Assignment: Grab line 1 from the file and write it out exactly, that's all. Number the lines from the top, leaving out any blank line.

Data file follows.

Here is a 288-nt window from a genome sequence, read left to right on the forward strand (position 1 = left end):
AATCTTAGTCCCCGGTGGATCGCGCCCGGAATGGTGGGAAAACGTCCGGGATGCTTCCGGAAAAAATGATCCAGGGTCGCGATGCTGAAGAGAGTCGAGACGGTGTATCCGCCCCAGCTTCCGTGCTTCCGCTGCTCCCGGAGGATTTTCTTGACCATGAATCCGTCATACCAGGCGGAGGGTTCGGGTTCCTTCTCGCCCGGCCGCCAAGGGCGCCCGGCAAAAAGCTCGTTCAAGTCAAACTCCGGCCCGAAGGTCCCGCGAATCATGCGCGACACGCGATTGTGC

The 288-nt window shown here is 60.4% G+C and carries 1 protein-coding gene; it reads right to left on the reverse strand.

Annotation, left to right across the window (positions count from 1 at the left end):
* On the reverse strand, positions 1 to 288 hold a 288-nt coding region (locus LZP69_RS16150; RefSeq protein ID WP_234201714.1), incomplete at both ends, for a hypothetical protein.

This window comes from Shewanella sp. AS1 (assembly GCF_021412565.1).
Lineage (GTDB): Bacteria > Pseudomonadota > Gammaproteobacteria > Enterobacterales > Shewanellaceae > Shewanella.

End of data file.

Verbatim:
Here is a 288-nt window from a genome sequence, read left to right on the forward strand (position 1 = left end):